Analytical skills. Survey researchers must be able to apply statistical techniques to large amounts of data and interpret the analysis correctly. They also should be proficient in statistical software to analyze data.
Communication skills. Survey researchers need strong communication skills when conducting surveys and interpreting and presenting results to clients.
Critical-thinking skills. Survey researchers must design or choose a survey and survey method that best captures the information needed. They must also be able to look at the data and analyses and understand what can be learned from the survey.
Detail oriented. Survey researchers must pay attention to details as they work because survey results depend on collecting, analyzing, and reporting the data accurately.
Problem-solving skills. Survey researchers need problem-solving skills when identifying survey design issues, adjusting data, and interpreting survey results.
The median annual wage for survey researchers was $59,170 in May 2019. The median wage is the wage at which half the workers in an occupation earned more than that amount and half earned less. The lowest 10 percent earned less than $32,150, and the highest 10 percent earned more than $108,860.
In May 2019, the median annual wages for survey researchers in the top industries in which they worked were as follows:
|Scientific research and development services||$71,620|
|Educational services; state, local, and private||61,760|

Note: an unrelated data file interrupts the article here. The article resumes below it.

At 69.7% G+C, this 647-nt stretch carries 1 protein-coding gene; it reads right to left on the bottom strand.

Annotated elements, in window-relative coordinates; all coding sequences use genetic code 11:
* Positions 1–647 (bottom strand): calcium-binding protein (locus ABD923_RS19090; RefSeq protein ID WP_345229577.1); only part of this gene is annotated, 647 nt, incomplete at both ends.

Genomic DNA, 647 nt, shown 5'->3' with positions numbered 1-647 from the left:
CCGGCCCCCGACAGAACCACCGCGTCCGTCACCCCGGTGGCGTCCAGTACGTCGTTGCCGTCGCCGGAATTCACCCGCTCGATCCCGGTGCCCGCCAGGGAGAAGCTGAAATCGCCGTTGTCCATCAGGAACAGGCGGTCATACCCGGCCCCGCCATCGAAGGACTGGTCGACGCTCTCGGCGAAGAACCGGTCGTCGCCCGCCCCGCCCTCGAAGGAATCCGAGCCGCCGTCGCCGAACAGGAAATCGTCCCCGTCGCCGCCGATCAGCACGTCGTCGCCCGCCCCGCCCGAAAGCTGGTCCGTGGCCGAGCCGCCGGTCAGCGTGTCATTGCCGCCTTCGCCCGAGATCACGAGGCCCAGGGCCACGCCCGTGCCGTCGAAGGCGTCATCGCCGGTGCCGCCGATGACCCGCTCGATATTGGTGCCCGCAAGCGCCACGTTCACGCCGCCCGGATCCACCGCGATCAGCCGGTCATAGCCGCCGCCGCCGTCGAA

|Religious, grantmaking, civic, professional, and similar organizations||57,740|
|Other professional, scientific, and technical services||56,120|
Employment of survey researchers is projected to show little or no change from 2018 to 2028.
Organizations in all industries rely on data and information acquired through research, and survey researchers play an important role in the research process. Governments, the media, nonprofits, and other organizations will continue to use public opinion research to learn about citizens’ thoughts and perspectives. They use this information to understand groups of people; measure a program’s effectiveness; or gauge support for people, policies, and actions. For example, public opinion research may help governments make decisions on transit systems, social programs, and numerous other issues.
Survey researchers are also expected to be needed to design surveys for businesses. In an increasingly competitive economy, firms will continue to use market and consumer research surveys to help make business decisions, improve their products or services, and compete in the market. Many of these researcher jobs will be in consulting firms.
Research is an evolving field. Companies regularly adopt new research methods and new data sources that are expected to increase productivity. For example, data mining—finding trends in large sets of existing data—and collecting information from social media sites are expected to reduce the need for some traditional survey methods, such as telephone and in-person interviews. These changing research methods are expected to temper employment growth of survey researchers.
Job opportunities should be best for those with an advanced degree in market or survey research, statistics, or the social sciences. Because of the relatively small number of survey researcher positions, bachelor’s degree holders will likely face strong competition from more qualified candidates.